Among the persons treated by the picnickers were a couple of negro convicts who were manacled hand to hand. Their melancholy plight touched the tender sympathies of their benefactors. “You are black,” said one of the quartet; “but I have a heart, and I feel for you. Here, drink another bottle of beer; and, boys, take my advice — behave yourselves while you are serving out your time, and when they set you free live right and don’t get into the same trouble again.”
The prisoners were on their way to a convict camp, where they were to work out their fines at the rate of four dollars a month. Presently we approached their destination, and the steamboat gave a shrill hoot with its whistle, as it always did when we were about to stop. The banks here were low enough so that the flood covered them and allowed us to go back to the levee. Behind the embankment were numerous barns and cabins, and a big, wide-spreading, white mansion in a grove. It was a great event on the plantation to have the steamer come so near, and quite a concourse of negro women and children gathered on the bank to chatter and laugh while they watched the rousters hurry the freight to shore. We passengers looked down on the crowd from the upper deck, and one of the happy four swung a beer bottle in the air and asked if any of those on the levee wanted a drink. “I’ll treat,” he cried. “Have some? Now laugh! What are you all standing there for anyway? Those roustabouts you’re lookin’ at are tired. Go tell ‘em you’ll unload! Let the women do the work, I say! Let the women do the work! Now laugh again!”
He drank the beer himself, and went down on the levee. There he found a small boy whose apparel was amazingly scanty and ragged, and he asked, “Are those the best clothes you’ve got?”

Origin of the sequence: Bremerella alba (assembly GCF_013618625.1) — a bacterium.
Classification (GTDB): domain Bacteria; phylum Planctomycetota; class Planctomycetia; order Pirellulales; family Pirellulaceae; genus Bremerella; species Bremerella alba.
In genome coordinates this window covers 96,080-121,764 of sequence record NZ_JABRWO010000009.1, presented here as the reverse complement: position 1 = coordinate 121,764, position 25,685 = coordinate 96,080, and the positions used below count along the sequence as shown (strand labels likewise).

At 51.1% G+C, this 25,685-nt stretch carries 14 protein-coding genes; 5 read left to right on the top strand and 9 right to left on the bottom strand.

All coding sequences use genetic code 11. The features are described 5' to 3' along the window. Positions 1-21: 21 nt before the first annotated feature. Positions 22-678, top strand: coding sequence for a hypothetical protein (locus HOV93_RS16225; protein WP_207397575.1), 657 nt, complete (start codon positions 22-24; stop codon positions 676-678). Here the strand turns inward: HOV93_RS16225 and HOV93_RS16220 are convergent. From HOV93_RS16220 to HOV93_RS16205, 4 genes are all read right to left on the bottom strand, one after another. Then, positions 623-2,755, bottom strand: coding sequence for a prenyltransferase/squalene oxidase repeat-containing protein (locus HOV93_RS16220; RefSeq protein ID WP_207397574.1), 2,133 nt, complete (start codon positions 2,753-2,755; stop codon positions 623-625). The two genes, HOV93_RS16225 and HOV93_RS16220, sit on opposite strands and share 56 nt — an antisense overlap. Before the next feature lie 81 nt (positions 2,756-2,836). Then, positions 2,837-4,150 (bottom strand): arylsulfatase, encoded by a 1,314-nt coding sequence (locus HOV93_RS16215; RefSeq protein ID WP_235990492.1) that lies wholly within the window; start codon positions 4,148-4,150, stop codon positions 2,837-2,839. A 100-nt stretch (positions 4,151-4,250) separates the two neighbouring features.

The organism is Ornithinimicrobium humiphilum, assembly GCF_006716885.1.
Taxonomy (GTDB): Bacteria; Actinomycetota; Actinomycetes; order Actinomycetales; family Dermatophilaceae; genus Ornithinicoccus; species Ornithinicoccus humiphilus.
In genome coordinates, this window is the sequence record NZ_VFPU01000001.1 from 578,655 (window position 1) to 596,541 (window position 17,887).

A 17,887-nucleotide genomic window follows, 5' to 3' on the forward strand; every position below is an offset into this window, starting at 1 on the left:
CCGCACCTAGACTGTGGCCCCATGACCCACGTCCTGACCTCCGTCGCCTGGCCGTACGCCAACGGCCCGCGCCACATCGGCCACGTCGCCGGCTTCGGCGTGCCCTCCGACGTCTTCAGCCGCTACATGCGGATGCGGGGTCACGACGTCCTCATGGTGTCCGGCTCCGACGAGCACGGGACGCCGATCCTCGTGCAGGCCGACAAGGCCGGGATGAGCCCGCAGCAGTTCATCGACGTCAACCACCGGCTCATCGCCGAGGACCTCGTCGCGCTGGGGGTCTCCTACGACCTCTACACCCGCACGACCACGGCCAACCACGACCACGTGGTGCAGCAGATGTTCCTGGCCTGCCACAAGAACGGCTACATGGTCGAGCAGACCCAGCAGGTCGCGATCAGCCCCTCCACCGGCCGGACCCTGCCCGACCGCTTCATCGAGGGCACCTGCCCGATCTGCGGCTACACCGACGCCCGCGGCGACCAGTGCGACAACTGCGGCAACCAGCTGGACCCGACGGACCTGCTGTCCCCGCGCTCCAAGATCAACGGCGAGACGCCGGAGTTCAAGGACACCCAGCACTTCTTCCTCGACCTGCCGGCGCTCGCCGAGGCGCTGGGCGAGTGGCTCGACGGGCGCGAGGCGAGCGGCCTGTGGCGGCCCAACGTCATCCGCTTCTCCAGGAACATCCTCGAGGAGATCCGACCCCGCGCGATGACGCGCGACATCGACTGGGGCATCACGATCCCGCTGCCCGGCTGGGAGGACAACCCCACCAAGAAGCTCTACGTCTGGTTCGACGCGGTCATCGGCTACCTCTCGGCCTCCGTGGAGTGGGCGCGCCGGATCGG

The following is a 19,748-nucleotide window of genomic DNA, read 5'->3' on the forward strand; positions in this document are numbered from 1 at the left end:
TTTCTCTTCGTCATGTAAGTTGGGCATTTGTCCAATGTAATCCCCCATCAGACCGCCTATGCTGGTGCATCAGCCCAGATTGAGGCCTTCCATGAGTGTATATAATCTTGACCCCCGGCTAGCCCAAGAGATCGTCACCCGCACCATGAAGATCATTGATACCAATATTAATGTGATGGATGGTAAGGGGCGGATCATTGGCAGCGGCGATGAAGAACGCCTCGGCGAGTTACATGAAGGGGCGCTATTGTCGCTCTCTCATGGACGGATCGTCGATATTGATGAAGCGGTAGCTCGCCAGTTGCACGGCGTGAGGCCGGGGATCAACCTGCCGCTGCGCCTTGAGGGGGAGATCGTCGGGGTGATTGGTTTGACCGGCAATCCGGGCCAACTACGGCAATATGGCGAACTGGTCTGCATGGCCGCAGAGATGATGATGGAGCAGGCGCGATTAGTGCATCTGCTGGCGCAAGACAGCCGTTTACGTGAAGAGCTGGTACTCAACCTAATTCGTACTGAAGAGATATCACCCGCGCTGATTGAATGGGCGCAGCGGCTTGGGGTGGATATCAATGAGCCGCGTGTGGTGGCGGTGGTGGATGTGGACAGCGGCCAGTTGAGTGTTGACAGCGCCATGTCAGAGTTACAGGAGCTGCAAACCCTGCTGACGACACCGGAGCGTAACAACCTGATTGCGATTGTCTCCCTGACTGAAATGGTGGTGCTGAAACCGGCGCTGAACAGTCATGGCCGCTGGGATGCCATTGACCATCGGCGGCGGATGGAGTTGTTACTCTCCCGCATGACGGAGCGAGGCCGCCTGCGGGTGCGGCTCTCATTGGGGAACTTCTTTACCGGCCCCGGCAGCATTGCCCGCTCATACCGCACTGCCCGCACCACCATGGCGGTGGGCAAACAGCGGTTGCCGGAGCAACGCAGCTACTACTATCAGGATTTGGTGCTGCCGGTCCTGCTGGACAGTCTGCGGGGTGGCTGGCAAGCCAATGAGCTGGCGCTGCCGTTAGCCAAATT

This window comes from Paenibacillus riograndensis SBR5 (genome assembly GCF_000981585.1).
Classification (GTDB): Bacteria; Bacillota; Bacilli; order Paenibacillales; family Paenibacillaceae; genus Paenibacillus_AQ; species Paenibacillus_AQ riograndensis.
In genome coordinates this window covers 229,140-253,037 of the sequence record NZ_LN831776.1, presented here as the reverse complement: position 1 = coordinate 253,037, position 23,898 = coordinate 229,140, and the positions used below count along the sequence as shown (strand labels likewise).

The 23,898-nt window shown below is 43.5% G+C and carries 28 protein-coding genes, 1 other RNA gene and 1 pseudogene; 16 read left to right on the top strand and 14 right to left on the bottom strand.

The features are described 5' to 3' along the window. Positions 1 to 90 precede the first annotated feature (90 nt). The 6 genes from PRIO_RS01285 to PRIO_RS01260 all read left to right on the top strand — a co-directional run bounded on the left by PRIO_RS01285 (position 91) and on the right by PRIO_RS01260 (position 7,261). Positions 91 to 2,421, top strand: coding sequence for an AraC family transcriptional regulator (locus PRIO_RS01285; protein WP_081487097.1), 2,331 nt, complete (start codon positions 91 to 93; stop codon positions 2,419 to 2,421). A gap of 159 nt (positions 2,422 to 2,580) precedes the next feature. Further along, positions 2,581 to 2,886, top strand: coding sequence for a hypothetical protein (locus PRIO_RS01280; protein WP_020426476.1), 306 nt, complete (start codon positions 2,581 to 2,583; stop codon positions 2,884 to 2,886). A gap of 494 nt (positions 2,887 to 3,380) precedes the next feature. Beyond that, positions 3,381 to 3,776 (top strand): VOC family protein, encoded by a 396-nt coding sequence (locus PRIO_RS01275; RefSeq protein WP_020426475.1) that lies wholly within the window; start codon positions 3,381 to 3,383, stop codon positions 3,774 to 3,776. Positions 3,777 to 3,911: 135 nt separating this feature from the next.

“Why, they are all to pieces, and the buttons are gone.
“You ain’t fit to be seen. Don’t you know that?”
“Well,” said the fellow, thrusting his hand into his pocket and pulling out several silver coins, “take this money and go buy yourself some clothes, and hurry up about it.”
The boy took the money and ran off, and we saw him no more.
We were a long time unloading; for there was an immense deal of cattle feed and farm supplies and household goods in great variety to be left. This convict camp was a big plantation, and, like many other plantations, it had people enough on it to make a good-sized village. Our rousters carried out most of the freight on their heads or shoulders, and their celerity and deftness in the heavy labor were a wonder. Two of them stayed on the lower deck and heaved up a burden to each man in turn, and the leader of the two often broke forth in a strange chant, to which the other responded like an echo. This chant was a monotone consisting of an improvised sentence shouted each time a bag or box was lifted to a waiting roustabout. The fragments were such as these: —
First voice. I ain’ gwine leave yo’ he-ere!
Response. — leave yo’ he-ere.
First voice. Take yo’ load if yo’ ple-ease!
Response. — if yo’ ple-ease.
First voice. Oh, Lord! Oh, Lord!
Response. — Oh, Lord!
First voice. I’m gwine live a long ti-ime!
Response. — a long ti-ime.
First voice. Yo’ doan’ know what trouble I’ve seen!
Response. — what trouble I’ve seen!
Though to me the roustabouts seemed so alert and willing, they were not at all satisfactory to the mate, who, puffing viciously at a cigar, was constantly urging them to greater haste, and once in a while he let off an explosion of oaths. The captain told me he had known the mate to throw a rouster that was lazy right overboard. “You’ve got to be rough with ‘em,” he continued. “They’re a hard lot, and every man of ‘em at the end of the trip will spend or gamble away the two dollars he’s earned in the low dives of Vicksburg.”